In Depth

What the US is saying about Donald Trump’s state visit

Fox News presenter claims UK could learn valuable lesson from the president

Donald Trump’s royal day in London is splashed across the US papers and news channels today, with many remarking on the pomp and circumstance surrounding the president’s state visit.

Air Force One touched down at Stansted Airport on Monday, before the Trump family headed to Buckingham Palace to meet the Queen.

But the fanfare could not hide the “obvious strains” as the “Trump wrecking ball” landed in the capital, says The Washington Post.

“His state visit to Britain - stalled for months amid acrimony and awkwardness - seems less a rekindling of the ‘special relationship’ than a hostile incursion,” says the newspaper, which notes that a series of mass protests are planned in London during his three-day stay.

The criticism of the president is by no means confined to Britain. No sooner had the president arrived than anti-Trump Americans began flooding the Twitterverse “with words of support - and apologies - for like-minded comrades across the pond”, reports Newsweek.

The hashtag “#DearUK” was soon trending, with some US detractors asking Britons if they could “please keep him”.

Laura Ingraham of Fox News insists that the “fact that things went so smoothly clearly irritated the media elite at home and abroad”.

She also suggests that the UK could learn a lesson from their presidential visitor, who has openly expressed his support for Brexit.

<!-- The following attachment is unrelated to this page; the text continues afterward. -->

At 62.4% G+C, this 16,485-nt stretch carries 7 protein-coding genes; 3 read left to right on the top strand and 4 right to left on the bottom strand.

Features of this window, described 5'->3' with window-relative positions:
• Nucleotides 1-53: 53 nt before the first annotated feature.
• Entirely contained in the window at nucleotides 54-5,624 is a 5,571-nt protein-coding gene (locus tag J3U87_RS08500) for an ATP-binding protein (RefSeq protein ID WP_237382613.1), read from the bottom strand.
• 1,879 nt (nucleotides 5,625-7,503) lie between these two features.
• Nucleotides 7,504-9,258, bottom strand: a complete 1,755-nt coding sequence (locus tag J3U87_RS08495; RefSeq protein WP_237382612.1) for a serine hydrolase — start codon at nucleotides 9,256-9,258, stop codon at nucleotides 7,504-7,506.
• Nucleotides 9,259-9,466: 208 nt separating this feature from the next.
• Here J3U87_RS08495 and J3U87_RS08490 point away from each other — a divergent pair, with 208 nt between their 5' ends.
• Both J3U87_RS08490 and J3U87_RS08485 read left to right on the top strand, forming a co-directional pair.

“Trump is reminding our cousins that a nation that is not truly sovereign and free won’t be a nation for long,” says Ingraham. “And for those who bristle at Trump’s brashness, I say get over it.

“The resistance won’t admit it, but he’s getting results for the people back home. And if Britain rejects the false promise of globalism and listens to their people, they can be great again too.”

Meanwhile, the New York Post’s Seth Lipsky claims that Trump’s visit comes shortly after Britons “showed themselves to be a lot Trumpier than the elites have been suggesting”.

Lipsky says that while protesters are out in force this week, “the far more meaningful ‘demonstration’, though, took place 23 May. That’s when Britons elected a new delegation to the European Parliament. In a stunning turnout, Nigel Farage’s Brexit Party just trounced the Establishment.”

But The New York Times insists there is “deep ambivalence” in Britain about Trump’s visit, with the public “mostly” rejecting the president and his policies.

The newspaper points out that even as the Queen welcomed Trump with an honour guard and royal artillery salute, he was embroiled in an “ugly dispute” on Twitter with London Mayor Sadiq Khan, whom the president called a “stone cold loser”.

“The juxtaposition of high pageantry and low name-calling captured yet again the odd swath that this president cuts on the world stage: impulsive and erratic, delighted by a lavish welcome but preoccupied by petty feuds or events back home,” the paper adds.

Yet the Queen “seemed to cast a calming spell on the president, who put his smash-mouth style on hold for a few hours while in her presence”, says CNN.

The “purpose of such adulatory treatment” from the Royal Family is to “grease the wheels of statecraft”, notes the broadcaster. “The bet is that targeting Trump’s weakness for exaggerated shows of respect will make him look kindly on Britain amid its deepest political crisis since World War II.”

However, the “unpredictable and often self-absorbed president rarely draws such straight lines”, CNN warns.

“Trump’s foreign policy is often calculated to advance his domestic political goals. A weakened European Union and a more independent Britain that has ditched the idea of multilateral progress fits with the vision of nation states pursuing their own interests first embraced by Trump,” the broadcaster concludes.

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